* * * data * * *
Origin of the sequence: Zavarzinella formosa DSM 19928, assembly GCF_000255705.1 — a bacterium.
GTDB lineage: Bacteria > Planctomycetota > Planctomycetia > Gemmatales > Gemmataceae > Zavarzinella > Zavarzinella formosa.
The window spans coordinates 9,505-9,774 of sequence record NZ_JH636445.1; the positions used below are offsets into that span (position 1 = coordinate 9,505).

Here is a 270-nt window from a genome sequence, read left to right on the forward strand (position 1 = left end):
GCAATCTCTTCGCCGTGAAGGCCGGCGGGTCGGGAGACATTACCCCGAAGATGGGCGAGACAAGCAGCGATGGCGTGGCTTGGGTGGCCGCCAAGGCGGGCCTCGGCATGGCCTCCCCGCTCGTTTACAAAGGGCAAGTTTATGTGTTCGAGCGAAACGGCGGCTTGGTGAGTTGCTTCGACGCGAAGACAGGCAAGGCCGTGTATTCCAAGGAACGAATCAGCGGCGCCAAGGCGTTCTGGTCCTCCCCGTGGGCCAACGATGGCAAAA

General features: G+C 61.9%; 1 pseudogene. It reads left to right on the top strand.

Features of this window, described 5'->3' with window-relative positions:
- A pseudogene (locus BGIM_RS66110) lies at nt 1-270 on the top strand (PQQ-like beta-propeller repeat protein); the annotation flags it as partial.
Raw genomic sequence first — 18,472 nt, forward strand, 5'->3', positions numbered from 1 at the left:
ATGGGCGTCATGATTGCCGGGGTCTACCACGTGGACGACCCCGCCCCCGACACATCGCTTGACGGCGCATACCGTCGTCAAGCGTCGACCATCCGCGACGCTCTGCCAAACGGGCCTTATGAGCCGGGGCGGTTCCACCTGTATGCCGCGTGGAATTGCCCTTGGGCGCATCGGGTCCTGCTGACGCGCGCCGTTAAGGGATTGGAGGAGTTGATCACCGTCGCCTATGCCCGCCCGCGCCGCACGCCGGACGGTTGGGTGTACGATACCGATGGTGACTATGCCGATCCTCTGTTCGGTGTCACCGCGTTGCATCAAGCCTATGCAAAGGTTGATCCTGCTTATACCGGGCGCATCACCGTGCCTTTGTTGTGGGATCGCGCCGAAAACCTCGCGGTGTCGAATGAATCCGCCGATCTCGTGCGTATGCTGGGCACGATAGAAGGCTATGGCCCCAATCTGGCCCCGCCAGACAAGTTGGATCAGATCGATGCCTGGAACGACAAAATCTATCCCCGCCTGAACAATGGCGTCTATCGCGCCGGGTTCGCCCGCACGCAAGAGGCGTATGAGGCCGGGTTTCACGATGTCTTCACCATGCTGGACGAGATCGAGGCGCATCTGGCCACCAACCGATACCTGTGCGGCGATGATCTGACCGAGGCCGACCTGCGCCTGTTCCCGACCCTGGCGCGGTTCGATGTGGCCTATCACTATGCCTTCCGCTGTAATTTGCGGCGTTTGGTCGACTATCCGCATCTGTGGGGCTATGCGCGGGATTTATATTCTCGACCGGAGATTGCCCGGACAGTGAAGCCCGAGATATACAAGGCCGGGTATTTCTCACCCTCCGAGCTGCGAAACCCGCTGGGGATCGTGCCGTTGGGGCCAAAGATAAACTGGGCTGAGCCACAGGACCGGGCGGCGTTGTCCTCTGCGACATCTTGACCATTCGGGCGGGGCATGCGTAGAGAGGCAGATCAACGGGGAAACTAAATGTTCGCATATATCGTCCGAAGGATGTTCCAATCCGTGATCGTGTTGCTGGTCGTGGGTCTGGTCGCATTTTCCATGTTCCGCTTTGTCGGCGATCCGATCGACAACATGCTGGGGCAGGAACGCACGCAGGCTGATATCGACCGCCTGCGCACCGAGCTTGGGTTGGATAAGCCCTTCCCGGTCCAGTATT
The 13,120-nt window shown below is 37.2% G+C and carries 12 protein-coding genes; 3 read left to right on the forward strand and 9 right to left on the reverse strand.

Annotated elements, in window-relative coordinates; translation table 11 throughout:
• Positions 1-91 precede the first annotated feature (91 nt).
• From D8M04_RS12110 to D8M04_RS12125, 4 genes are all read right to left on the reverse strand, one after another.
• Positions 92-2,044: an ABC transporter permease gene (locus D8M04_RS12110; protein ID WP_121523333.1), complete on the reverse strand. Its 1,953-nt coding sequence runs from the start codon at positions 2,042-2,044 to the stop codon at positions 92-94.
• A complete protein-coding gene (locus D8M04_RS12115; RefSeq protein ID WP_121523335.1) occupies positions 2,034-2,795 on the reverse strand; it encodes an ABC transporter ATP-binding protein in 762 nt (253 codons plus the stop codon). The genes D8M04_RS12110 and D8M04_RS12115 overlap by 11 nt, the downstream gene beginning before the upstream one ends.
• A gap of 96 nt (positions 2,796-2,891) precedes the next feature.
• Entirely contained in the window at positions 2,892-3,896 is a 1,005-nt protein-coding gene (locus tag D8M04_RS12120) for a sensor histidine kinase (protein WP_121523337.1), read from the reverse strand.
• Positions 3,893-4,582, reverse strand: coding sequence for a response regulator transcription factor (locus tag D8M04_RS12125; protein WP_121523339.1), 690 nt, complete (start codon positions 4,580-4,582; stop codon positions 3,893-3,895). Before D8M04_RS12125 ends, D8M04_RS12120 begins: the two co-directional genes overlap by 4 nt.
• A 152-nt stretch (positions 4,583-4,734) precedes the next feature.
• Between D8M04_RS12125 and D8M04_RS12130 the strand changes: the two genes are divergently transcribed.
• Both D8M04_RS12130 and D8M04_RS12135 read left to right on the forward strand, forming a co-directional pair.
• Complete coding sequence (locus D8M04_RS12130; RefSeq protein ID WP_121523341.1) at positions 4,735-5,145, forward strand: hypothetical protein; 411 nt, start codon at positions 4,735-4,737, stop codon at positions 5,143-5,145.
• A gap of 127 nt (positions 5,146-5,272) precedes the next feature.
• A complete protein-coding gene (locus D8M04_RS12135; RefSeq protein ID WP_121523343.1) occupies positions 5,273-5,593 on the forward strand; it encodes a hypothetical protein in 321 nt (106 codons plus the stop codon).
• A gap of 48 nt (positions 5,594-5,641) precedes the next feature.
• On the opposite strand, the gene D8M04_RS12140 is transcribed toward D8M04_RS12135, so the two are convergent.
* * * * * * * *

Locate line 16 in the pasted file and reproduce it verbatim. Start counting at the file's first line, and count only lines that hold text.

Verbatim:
• A complete protein-coding gene (locus D8M04_RS12115; RefSeq protein ID WP_121523335.1) occupies positions 2,034-2,795 on the reverse strand; it encodes an ABC transporter ATP-binding protein in 762 nt (253 codons plus the stop codon). The genes D8M04_RS12110 and D8M04_RS12115 overlap by 11 nt, the downstream gene beginning before the upstream one ends.